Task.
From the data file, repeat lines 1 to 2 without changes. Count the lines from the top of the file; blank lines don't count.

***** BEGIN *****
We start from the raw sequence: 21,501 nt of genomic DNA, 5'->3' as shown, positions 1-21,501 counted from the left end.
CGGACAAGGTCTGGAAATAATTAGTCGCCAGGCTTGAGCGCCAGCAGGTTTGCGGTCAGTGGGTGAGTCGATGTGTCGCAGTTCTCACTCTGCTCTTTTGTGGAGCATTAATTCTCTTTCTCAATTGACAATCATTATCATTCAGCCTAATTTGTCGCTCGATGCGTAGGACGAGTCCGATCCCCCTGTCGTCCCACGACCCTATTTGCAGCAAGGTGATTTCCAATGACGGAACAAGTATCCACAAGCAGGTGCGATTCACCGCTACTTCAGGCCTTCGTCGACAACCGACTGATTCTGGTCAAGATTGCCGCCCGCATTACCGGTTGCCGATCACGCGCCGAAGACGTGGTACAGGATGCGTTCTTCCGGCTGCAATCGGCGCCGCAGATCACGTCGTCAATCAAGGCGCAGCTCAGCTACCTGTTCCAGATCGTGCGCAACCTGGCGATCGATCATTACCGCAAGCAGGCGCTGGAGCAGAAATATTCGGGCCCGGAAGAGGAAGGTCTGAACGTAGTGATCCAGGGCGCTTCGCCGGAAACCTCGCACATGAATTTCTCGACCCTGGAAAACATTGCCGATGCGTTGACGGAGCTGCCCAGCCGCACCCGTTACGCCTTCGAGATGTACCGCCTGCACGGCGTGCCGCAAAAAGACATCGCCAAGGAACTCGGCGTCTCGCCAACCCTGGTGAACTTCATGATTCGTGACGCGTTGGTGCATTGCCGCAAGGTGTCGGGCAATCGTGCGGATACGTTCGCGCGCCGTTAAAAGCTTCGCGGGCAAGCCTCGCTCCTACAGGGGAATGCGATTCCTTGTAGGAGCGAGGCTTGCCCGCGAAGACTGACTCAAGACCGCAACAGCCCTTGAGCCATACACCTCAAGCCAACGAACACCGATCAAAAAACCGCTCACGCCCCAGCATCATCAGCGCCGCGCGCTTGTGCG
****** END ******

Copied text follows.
We start from the raw sequence: 21,501 nt of genomic DNA, 5'->3' as shown, positions 1-21,501 counted from the left end.
CGGACAAGGTCTGGAAATAATTAGTCGCCAGGCTTGAGCGCCAGCAGGTTTGCGGTCAGTGGGTGAGTCGATGTGTCGCAGTTCTCACTCTGCTCTTTTGTGGAGCATTAATTCTCTTTCTCAATTGACAATCATTATCATTCAGCCTAATTTGTCGCTCGATGCGTAGGACGAGTCCGATCCCCCTGTCGTCCCACGACCCTATTTGCAGCAAGGTGATTTCCAATGACGGAACAAGTATCCACAAGCAGGTGCGATTCACCGCTACTTCAGGCCTTCGTCGACAACCGACTGATTCTGGTCAAGATTGCCGCCCGCATTACCGGTTGCCGATCACGCGCCGAAGACGTGGTACAGGATGCGTTCTTCCGGCTGCAATCGGCGCCGCAGATCACGTCGTCAATCAAGGCGCAGCTCAGCTACCTGTTCCAGATCGTGCGCAACCTGGCGATCGATCATTACCGCAAGCAGGCGCTGGAGCAGAAATATTCGGGCCCGGAAGAGGAAGGTCTGAACGTAGTGATCCAGGGCGCTTCGCCGGAAACCTCGCACATGAATTTCTCGACCCTGGAAAACATTGCCGATGCGTTGACGGAGCTGCCCAGCCGCACCCGTTACGCCTTCGAGATGTACCGCCTGCACGGCGTGCCGCAAAAAGACATCGCCAAGGAACTCGGCGTCTCGCCAACCCTGGTGAACTTCATGATTCGTGACGCGTTGGTGCATTGCCGCAAGGTGTCGGGCAATCGTGCGGATACGTTCGCGCGCCGTTAAAAGCTTCGCGGGCAAGCCTCGCTCCTACAGGGGAATGCGATTCCTTGTAGGAGCGAGGCTTGCCCGCGAAGACTGACTCAAGACCGCAACAGCCCTTGAGCCATACACCTCAAGCCAACGAACACCGATCAAAAAACCGCTCACGCCCCAGCATCATCAGCGCCGCGCGCTTGTGCG